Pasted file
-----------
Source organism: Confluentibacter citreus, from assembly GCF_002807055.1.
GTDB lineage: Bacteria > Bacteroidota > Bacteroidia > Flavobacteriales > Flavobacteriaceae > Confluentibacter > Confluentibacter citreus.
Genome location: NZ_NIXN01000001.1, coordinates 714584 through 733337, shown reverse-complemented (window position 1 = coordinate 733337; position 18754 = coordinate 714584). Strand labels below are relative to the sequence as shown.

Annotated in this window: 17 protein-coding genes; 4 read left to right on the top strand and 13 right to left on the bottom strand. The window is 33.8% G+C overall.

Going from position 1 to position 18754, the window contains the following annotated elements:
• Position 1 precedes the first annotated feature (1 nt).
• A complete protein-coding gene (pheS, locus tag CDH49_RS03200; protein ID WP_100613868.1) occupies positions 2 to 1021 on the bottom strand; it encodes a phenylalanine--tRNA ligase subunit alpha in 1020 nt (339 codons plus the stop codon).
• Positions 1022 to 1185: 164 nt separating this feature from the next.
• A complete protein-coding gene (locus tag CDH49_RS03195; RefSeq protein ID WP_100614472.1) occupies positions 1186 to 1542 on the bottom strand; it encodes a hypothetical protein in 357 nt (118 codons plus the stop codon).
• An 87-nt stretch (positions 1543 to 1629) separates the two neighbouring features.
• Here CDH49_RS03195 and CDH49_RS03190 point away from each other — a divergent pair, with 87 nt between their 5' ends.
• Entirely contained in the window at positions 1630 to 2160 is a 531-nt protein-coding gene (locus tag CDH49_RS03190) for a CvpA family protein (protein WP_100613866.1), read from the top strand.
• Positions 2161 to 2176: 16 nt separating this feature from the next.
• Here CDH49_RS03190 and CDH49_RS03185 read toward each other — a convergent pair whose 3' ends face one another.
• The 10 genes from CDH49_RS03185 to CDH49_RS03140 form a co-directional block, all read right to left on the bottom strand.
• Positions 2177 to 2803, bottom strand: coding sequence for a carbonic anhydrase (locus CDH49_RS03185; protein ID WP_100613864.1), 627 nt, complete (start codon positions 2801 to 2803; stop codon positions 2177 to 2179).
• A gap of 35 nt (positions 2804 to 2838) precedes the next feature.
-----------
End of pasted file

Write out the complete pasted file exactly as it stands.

Source organism: Confluentibacter citreus, from assembly GCF_002807055.1.
GTDB lineage: Bacteria > Bacteroidota > Bacteroidia > Flavobacteriales > Flavobacteriaceae > Confluentibacter > Confluentibacter citreus.
Genome location: NZ_NIXN01000001.1, coordinates 714584 through 733337, shown reverse-complemented (window position 1 = coordinate 733337; position 18754 = coordinate 714584). Strand labels below are relative to the sequence as shown.

Annotated in this window: 17 protein-coding genes; 4 read left to right on the top strand and 13 right to left on the bottom strand. The window is 33.8% G+C overall.

Going from position 1 to position 18754, the window contains the following annotated elements:
• Position 1 precedes the first annotated feature (1 nt).
• A complete protein-coding gene (pheS, locus tag CDH49_RS03200; protein ID WP_100613868.1) occupies positions 2 to 1021 on the bottom strand; it encodes a phenylalanine--tRNA ligase subunit alpha in 1020 nt (339 codons plus the stop codon).
• Positions 1022 to 1185: 164 nt separating this feature from the next.
• A complete protein-coding gene (locus tag CDH49_RS03195; RefSeq protein ID WP_100614472.1) occupies positions 1186 to 1542 on the bottom strand; it encodes a hypothetical protein in 357 nt (118 codons plus the stop codon).
• An 87-nt stretch (positions 1543 to 1629) separates the two neighbouring features.
• Here CDH49_RS03195 and CDH49_RS03190 point away from each other — a divergent pair, with 87 nt between their 5' ends.
• Entirely contained in the window at positions 1630 to 2160 is a 531-nt protein-coding gene (locus tag CDH49_RS03190) for a CvpA family protein (protein WP_100613866.1), read from the top strand.
• Positions 2161 to 2176: 16 nt separating this feature from the next.
• Here CDH49_RS03190 and CDH49_RS03185 read toward each other — a convergent pair whose 3' ends face one another.
• The 10 genes from CDH49_RS03185 to CDH49_RS03140 form a co-directional block, all read right to left on the bottom strand.
• Positions 2177 to 2803, bottom strand: coding sequence for a carbonic anhydrase (locus CDH49_RS03185; protein ID WP_100613864.1), 627 nt, complete (start codon positions 2801 to 2803; stop codon positions 2177 to 2179).
• A gap of 35 nt (positions 2804 to 2838) precedes the next feature.